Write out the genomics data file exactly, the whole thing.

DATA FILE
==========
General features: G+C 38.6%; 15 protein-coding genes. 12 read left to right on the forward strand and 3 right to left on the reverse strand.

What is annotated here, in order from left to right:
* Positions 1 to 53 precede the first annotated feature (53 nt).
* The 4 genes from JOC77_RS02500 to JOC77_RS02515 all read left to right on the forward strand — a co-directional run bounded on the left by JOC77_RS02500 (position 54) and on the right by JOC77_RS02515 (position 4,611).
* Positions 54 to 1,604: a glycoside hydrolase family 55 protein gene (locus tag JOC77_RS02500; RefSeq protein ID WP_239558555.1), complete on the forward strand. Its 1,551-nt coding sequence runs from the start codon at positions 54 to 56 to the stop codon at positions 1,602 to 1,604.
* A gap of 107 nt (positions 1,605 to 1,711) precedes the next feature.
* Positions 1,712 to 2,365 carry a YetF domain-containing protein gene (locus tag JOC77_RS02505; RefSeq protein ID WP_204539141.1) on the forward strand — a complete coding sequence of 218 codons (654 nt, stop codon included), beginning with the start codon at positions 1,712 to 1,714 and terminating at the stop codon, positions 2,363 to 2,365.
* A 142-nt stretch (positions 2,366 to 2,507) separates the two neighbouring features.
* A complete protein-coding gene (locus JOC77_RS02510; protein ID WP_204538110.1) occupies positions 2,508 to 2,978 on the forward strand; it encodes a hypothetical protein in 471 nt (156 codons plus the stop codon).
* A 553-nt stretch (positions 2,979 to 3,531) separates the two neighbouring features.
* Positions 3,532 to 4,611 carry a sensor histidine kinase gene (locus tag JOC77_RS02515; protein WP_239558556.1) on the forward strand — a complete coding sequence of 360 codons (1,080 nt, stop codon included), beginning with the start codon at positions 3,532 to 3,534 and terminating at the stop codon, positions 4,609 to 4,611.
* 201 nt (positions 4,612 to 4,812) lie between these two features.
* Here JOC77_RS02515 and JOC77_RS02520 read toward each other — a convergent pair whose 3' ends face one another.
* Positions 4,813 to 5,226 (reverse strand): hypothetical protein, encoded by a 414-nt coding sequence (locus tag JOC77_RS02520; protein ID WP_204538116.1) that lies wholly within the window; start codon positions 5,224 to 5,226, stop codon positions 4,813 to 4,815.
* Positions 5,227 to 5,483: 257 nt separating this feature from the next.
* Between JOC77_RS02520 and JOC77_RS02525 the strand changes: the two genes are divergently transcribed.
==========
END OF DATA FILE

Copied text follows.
General features: G+C 38.6%; 15 protein-coding genes. 12 read left to right on the forward strand and 3 right to left on the reverse strand.

What is annotated here, in order from left to right:
* Positions 1 to 53 precede the first annotated feature (53 nt).
* The 4 genes from JOC77_RS02500 to JOC77_RS02515 all read left to right on the forward strand — a co-directional run bounded on the left by JOC77_RS02500 (position 54) and on the right by JOC77_RS02515 (position 4,611).
* Positions 54 to 1,604: a glycoside hydrolase family 55 protein gene (locus tag JOC77_RS02500; RefSeq protein ID WP_239558555.1), complete on the forward strand. Its 1,551-nt coding sequence runs from the start codon at positions 54 to 56 to the stop codon at positions 1,602 to 1,604.
* A gap of 107 nt (positions 1,605 to 1,711) precedes the next feature.
* Positions 1,712 to 2,365 carry a YetF domain-containing protein gene (locus tag JOC77_RS02505; RefSeq protein ID WP_204539141.1) on the forward strand — a complete coding sequence of 218 codons (654 nt, stop codon included), beginning with the start codon at positions 1,712 to 1,714 and terminating at the stop codon, positions 2,363 to 2,365.
* A 142-nt stretch (positions 2,366 to 2,507) separates the two neighbouring features.
* A complete protein-coding gene (locus JOC77_RS02510; protein ID WP_204538110.1) occupies positions 2,508 to 2,978 on the forward strand; it encodes a hypothetical protein in 471 nt (156 codons plus the stop codon).
* A 553-nt stretch (positions 2,979 to 3,531) separates the two neighbouring features.
* Positions 3,532 to 4,611 carry a sensor histidine kinase gene (locus tag JOC77_RS02515; protein WP_239558556.1) on the forward strand — a complete coding sequence of 360 codons (1,080 nt, stop codon included), beginning with the start codon at positions 3,532 to 3,534 and terminating at the stop codon, positions 4,609 to 4,611.
* 201 nt (positions 4,612 to 4,812) lie between these two features.
* Here JOC77_RS02515 and JOC77_RS02520 read toward each other — a convergent pair whose 3' ends face one another.
* Positions 4,813 to 5,226 (reverse strand): hypothetical protein, encoded by a 414-nt coding sequence (locus tag JOC77_RS02520; protein ID WP_204538116.1) that lies wholly within the window; start codon positions 5,224 to 5,226, stop codon positions 4,813 to 4,815.
* Positions 5,227 to 5,483: 257 nt separating this feature from the next.
* Between JOC77_RS02520 and JOC77_RS02525 the strand changes: the two genes are divergently transcribed.